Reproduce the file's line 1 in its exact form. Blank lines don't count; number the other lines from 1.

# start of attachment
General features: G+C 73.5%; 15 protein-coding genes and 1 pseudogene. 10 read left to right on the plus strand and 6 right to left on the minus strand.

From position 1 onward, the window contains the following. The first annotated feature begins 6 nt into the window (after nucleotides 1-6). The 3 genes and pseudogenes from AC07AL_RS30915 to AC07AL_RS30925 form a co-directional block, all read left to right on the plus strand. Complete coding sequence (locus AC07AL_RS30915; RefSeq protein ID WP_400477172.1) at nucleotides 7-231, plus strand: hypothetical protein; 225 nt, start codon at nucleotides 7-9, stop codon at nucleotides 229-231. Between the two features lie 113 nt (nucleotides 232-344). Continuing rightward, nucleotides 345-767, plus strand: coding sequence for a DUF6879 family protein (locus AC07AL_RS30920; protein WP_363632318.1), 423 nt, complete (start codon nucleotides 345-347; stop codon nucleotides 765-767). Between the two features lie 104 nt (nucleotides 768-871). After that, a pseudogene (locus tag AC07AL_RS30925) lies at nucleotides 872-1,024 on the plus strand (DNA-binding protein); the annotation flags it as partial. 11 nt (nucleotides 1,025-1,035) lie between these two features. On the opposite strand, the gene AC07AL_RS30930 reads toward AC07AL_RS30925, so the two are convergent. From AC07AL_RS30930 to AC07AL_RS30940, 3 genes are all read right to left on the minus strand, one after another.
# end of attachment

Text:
General features: G+C 73.5%; 15 protein-coding genes and 1 pseudogene. 10 read left to right on the plus strand and 6 right to left on the minus strand.